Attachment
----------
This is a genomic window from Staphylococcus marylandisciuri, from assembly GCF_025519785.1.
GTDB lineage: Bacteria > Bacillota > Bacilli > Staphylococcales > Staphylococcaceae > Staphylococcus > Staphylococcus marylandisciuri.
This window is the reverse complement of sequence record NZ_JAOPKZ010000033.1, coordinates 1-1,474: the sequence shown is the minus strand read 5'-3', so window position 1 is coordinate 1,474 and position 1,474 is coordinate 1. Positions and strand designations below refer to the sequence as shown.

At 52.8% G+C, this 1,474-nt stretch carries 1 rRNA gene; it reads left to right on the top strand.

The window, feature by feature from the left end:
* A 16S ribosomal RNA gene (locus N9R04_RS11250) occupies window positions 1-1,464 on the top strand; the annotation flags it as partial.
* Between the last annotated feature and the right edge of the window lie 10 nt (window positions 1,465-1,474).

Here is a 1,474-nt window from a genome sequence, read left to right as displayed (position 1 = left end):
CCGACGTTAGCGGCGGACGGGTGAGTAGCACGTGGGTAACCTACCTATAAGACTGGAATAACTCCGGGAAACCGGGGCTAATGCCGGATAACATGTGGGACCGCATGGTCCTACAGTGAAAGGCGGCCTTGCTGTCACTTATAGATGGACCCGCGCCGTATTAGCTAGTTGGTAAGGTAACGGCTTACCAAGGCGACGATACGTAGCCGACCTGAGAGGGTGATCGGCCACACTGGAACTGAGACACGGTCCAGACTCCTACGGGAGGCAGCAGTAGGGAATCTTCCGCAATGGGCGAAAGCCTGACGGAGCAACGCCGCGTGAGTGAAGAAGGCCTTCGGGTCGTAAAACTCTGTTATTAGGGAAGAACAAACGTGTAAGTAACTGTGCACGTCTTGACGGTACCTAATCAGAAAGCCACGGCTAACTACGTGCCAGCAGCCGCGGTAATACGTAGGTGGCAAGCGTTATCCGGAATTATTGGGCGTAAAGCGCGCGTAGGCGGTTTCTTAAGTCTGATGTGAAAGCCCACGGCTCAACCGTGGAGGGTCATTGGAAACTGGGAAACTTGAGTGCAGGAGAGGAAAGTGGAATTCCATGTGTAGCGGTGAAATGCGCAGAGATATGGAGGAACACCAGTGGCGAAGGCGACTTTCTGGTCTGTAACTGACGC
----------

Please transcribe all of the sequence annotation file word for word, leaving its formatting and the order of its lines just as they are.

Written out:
This is a genomic window from Staphylococcus marylandisciuri, from assembly GCF_025519785.1.
GTDB lineage: Bacteria > Bacillota > Bacilli > Staphylococcales > Staphylococcaceae > Staphylococcus > Staphylococcus marylandisciuri.
This window is the reverse complement of sequence record NZ_JAOPKZ010000033.1, coordinates 1-1,474: the sequence shown is the minus strand read 5'-3', so window position 1 is coordinate 1,474 and position 1,474 is coordinate 1. Positions and strand designations below refer to the sequence as shown.

At 52.8% G+C, this 1,474-nt stretch carries 1 rRNA gene; it reads left to right on the top strand.

The window, feature by feature from the left end:
* A 16S ribosomal RNA gene (locus N9R04_RS11250) occupies window positions 1-1,464 on the top strand; the annotation flags it as partial.
* Between the last annotated feature and the right edge of the window lie 10 nt (window positions 1,465-1,474).

Here is a 1,474-nt window from a genome sequence, read left to right as displayed (position 1 = left end):
CCGACGTTAGCGGCGGACGGGTGAGTAGCACGTGGGTAACCTACCTATAAGACTGGAATAACTCCGGGAAACCGGGGCTAATGCCGGATAACATGTGGGACCGCATGGTCCTACAGTGAAAGGCGGCCTTGCTGTCACTTATAGATGGACCCGCGCCGTATTAGCTAGTTGGTAAGGTAACGGCTTACCAAGGCGACGATACGTAGCCGACCTGAGAGGGTGATCGGCCACACTGGAACTGAGACACGGTCCAGACTCCTACGGGAGGCAGCAGTAGGGAATCTTCCGCAATGGGCGAAAGCCTGACGGAGCAACGCCGCGTGAGTGAAGAAGGCCTTCGGGTCGTAAAACTCTGTTATTAGGGAAGAACAAACGTGTAAGTAACTGTGCACGTCTTGACGGTACCTAATCAGAAAGCCACGGCTAACTACGTGCCAGCAGCCGCGGTAATACGTAGGTGGCAAGCGTTATCCGGAATTATTGGGCGTAAAGCGCGCGTAGGCGGTTTCTTAAGTCTGATGTGAAAGCCCACGGCTCAACCGTGGAGGGTCATTGGAAACTGGGAAACTTGAGTGCAGGAGAGGAAAGTGGAATTCCATGTGTAGCGGTGAAATGCGCAGAGATATGGAGGAACACCAGTGGCGAAGGCGACTTTCTGGTCTGTAACTGACGC